The organ was designed to fit into the space at the foot of the tower and voiced to match the acoustics of St James church. It was manufactured and installed by J Housley Adkins in 1954 for £600:00, a sum that also included a 20year guarantee!
|Number of manuals
|Compass of Manual
|C.C. to G. (56 notes)
|Compass of pedals
|C.C.C. to F. (30 notes)
|Wood & Metal
|operating on all stops
8. Manual to pedal
Stops 2,3,4,and 5 are enclosed in a swell box operated by a balanc
ed crescendo pedal situated centrally over the pedal clavier. An electric blower is fitted to provide air to the organ.
The console, desk and fittings are constructed from oak. The Drawstops and burnishing are also of oak and fitted in the jambs on either side of the console. The pedals and pedal frame is of birch and built to be radiating and concave to a scale (spacing) that was approved by the Royal College of Organists at the time. The soundboards are constructed with a mixture of mahogany and pine. The Reservoir was designed to have the largest rise possible whilst mounted internally to ensure steadiness of sound. It has stout wooden frames and a deep well, inverted ribs with flax web hinges, and double leathered with white sheepskin. The casework is also of oak and contains a front display of pipes comprising the lower pipes of the open diapason in what was described as a ‘speaking front’.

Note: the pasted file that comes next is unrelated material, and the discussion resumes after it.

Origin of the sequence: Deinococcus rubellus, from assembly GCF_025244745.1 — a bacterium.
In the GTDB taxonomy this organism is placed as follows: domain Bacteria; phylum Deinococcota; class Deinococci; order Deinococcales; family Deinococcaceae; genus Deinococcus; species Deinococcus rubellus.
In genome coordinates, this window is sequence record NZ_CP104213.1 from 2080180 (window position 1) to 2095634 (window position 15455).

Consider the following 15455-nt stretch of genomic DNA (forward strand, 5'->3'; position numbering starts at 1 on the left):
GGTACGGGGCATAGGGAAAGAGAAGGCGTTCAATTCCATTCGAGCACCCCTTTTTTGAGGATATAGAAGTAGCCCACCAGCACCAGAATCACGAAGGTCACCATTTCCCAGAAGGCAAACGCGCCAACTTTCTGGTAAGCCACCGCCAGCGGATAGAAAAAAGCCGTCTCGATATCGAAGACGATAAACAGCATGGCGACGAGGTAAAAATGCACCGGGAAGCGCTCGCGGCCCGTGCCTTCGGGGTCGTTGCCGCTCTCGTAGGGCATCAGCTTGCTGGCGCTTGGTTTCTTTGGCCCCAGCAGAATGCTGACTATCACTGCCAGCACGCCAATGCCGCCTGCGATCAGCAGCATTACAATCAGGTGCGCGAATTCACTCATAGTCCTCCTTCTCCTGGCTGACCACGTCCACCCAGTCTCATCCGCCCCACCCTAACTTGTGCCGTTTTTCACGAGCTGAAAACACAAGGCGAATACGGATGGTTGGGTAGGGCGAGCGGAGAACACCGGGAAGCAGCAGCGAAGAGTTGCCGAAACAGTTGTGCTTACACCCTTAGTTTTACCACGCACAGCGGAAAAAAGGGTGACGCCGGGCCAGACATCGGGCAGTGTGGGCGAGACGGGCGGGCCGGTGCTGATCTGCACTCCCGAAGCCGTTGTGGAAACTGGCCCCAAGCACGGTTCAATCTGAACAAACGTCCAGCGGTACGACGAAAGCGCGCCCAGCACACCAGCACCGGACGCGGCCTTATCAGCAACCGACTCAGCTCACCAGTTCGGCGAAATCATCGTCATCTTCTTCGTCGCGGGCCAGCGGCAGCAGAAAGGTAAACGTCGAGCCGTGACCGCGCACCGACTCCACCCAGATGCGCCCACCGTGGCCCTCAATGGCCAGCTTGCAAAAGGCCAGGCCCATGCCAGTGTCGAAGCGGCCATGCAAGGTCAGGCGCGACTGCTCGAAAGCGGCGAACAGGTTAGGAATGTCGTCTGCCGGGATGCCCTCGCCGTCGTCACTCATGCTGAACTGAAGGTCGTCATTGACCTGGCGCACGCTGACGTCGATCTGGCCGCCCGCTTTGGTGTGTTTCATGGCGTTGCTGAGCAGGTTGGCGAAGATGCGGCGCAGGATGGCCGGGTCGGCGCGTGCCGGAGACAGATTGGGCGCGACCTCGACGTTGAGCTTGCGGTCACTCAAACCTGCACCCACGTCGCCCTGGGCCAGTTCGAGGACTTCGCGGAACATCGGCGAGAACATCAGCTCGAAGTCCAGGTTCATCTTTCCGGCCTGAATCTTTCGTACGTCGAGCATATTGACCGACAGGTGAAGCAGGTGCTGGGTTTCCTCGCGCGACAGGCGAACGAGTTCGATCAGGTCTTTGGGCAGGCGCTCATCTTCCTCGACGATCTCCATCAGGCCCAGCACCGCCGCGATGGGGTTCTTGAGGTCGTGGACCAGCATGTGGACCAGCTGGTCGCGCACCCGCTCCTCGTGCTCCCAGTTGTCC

The manufacturer set up the instrument to be artistically voiced to suit the acoustic properties of the building such that each stop has an individual and characteristic tone developed on orthodox lines. The whole sound was regulated and balanced in tone from the softest stop to a brilliant full organ that was tuned to the New Philharmonic Pitch of 522 vibrations per second at 60 degrees Fahrenheit.
You may wish to look at An Encyclopaedia of Organ Stops, where a detailed explanation of the terms describing the voices above may be found.